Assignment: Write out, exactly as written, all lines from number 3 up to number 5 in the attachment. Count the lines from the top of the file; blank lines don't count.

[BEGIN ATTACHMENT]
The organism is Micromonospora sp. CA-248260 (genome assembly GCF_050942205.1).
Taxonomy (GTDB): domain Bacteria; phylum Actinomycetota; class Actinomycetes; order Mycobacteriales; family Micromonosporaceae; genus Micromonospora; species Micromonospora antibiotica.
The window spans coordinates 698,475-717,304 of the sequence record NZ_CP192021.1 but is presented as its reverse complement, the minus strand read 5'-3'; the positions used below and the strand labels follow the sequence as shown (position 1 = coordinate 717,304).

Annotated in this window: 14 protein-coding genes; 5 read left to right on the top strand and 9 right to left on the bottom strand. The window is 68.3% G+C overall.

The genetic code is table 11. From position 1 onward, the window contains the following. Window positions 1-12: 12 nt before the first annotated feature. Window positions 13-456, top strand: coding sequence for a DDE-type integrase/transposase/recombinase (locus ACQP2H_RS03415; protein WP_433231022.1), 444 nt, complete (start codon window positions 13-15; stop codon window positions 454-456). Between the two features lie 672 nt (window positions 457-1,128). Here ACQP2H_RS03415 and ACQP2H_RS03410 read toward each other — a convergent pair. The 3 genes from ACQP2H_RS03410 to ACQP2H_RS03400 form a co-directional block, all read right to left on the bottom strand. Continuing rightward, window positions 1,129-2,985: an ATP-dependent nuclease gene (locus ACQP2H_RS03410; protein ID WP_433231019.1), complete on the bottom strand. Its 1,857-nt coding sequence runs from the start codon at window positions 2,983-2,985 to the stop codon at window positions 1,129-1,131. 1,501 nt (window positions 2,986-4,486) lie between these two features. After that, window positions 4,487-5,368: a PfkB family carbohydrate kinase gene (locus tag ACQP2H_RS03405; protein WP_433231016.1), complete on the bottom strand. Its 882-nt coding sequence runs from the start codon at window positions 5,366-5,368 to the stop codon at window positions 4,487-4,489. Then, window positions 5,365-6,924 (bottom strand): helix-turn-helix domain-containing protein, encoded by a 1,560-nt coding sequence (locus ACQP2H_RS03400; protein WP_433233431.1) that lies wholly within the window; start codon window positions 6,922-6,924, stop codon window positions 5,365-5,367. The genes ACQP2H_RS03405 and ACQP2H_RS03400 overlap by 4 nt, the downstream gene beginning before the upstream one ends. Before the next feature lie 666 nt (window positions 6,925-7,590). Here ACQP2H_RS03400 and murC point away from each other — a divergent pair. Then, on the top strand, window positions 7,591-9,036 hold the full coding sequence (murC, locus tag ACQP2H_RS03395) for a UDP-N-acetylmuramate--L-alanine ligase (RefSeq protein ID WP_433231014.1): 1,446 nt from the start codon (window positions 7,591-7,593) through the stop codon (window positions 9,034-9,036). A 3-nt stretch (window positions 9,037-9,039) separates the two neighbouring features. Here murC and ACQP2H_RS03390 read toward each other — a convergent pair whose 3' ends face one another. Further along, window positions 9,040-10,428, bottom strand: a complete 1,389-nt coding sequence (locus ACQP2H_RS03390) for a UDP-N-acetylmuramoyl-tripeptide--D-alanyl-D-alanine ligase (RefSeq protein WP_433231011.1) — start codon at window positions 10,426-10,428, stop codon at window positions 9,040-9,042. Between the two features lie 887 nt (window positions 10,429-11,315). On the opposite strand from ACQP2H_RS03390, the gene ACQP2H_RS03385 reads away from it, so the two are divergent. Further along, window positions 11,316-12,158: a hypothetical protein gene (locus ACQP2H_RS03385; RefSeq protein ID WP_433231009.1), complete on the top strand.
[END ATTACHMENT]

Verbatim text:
The window spans coordinates 698,475-717,304 of the sequence record NZ_CP192021.1 but is presented as its reverse complement, the minus strand read 5'-3'; the positions used below and the strand labels follow the sequence as shown (position 1 = coordinate 717,304).

Annotated in this window: 14 protein-coding genes; 5 read left to right on the top strand and 9 right to left on the bottom strand. The window is 68.3% G+C overall.

The genetic code is table 11. From position 1 onward, the window contains the following. Window positions 1-12: 12 nt before the first annotated feature. Window positions 13-456, top strand: coding sequence for a DDE-type integrase/transposase/recombinase (locus ACQP2H_RS03415; protein WP_433231022.1), 444 nt, complete (start codon window positions 13-15; stop codon window positions 454-456). Between the two features lie 672 nt (window positions 457-1,128). Here ACQP2H_RS03415 and ACQP2H_RS03410 read toward each other — a convergent pair. The 3 genes from ACQP2H_RS03410 to ACQP2H_RS03400 form a co-directional block, all read right to left on the bottom strand. Continuing rightward, window positions 1,129-2,985: an ATP-dependent nuclease gene (locus ACQP2H_RS03410; protein ID WP_433231019.1), complete on the bottom strand. Its 1,857-nt coding sequence runs from the start codon at window positions 2,983-2,985 to the stop codon at window positions 1,129-1,131. 1,501 nt (window positions 2,986-4,486) lie between these two features. After that, window positions 4,487-5,368: a PfkB family carbohydrate kinase gene (locus tag ACQP2H_RS03405; protein WP_433231016.1), complete on the bottom strand. Its 882-nt coding sequence runs from the start codon at window positions 5,366-5,368 to the stop codon at window positions 4,487-4,489. Then, window positions 5,365-6,924 (bottom strand): helix-turn-helix domain-containing protein, encoded by a 1,560-nt coding sequence (locus ACQP2H_RS03400; protein WP_433233431.1) that lies wholly within the window; start codon window positions 6,922-6,924, stop codon window positions 5,365-5,367. The genes ACQP2H_RS03405 and ACQP2H_RS03400 overlap by 4 nt, the downstream gene beginning before the upstream one ends. Before the next feature lie 666 nt (window positions 6,925-7,590). Here ACQP2H_RS03400 and murC point away from each other — a divergent pair. Then, on the top strand, window positions 7,591-9,036 hold the full coding sequence (murC, locus tag ACQP2H_RS03395) for a UDP-N-acetylmuramate--L-alanine ligase (RefSeq protein ID WP_433231014.1): 1,446 nt from the start codon (window positions 7,591-7,593) through the stop codon (window positions 9,034-9,036). A 3-nt stretch (window positions 9,037-9,039) separates the two neighbouring features. Here murC and ACQP2H_RS03390 read toward each other — a convergent pair whose 3' ends face one another. Further along, window positions 9,040-10,428, bottom strand: a complete 1,389-nt coding sequence (locus ACQP2H_RS03390) for a UDP-N-acetylmuramoyl-tripeptide--D-alanyl-D-alanine ligase (RefSeq protein WP_433231011.1) — start codon at window positions 10,426-10,428, stop codon at window positions 9,040-9,042. Between the two features lie 887 nt (window positions 10,429-11,315). On the opposite strand from ACQP2H_RS03390, the gene ACQP2H_RS03385 reads away from it, so the two are divergent. Further along, window positions 11,316-12,158: a hypothetical protein gene (locus ACQP2H_RS03385; RefSeq protein ID WP_433231009.1), complete on the top strand.